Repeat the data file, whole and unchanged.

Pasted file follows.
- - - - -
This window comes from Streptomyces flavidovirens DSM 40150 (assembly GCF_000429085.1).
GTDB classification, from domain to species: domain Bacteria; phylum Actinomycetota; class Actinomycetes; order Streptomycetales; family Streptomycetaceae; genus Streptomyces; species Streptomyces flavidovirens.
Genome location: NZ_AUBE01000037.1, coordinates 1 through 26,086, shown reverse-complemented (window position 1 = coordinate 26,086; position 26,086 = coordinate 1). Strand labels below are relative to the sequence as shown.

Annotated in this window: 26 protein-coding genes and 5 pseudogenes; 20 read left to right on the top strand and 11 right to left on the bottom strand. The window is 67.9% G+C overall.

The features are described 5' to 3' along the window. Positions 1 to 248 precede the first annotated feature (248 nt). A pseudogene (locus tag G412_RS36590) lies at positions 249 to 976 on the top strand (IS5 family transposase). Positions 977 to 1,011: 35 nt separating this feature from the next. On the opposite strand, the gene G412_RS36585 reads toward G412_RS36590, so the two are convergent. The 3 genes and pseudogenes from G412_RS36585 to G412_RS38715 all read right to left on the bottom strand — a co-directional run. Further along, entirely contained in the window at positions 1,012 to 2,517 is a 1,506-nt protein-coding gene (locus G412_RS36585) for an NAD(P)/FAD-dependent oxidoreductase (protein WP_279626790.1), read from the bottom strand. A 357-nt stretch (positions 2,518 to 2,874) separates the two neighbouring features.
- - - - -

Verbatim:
This window comes from Streptomyces flavidovirens DSM 40150 (assembly GCF_000429085.1).
GTDB classification, from domain to species: domain Bacteria; phylum Actinomycetota; class Actinomycetes; order Streptomycetales; family Streptomycetaceae; genus Streptomyces; species Streptomyces flavidovirens.
Genome location: NZ_AUBE01000037.1, coordinates 1 through 26,086, shown reverse-complemented (window position 1 = coordinate 26,086; position 26,086 = coordinate 1). Strand labels below are relative to the sequence as shown.

Annotated in this window: 26 protein-coding genes and 5 pseudogenes; 20 read left to right on the top strand and 11 right to left on the bottom strand. The window is 67.9% G+C overall.

The features are described 5' to 3' along the window. Positions 1 to 248 precede the first annotated feature (248 nt). A pseudogene (locus tag G412_RS36590) lies at positions 249 to 976 on the top strand (IS5 family transposase). Positions 977 to 1,011: 35 nt separating this feature from the next. On the opposite strand, the gene G412_RS36585 reads toward G412_RS36590, so the two are convergent. The 3 genes and pseudogenes from G412_RS36585 to G412_RS38715 all read right to left on the bottom strand — a co-directional run. Further along, entirely contained in the window at positions 1,012 to 2,517 is a 1,506-nt protein-coding gene (locus G412_RS36585) for an NAD(P)/FAD-dependent oxidoreductase (protein WP_279626790.1), read from the bottom strand. A 357-nt stretch (positions 2,518 to 2,874) separates the two neighbouring features.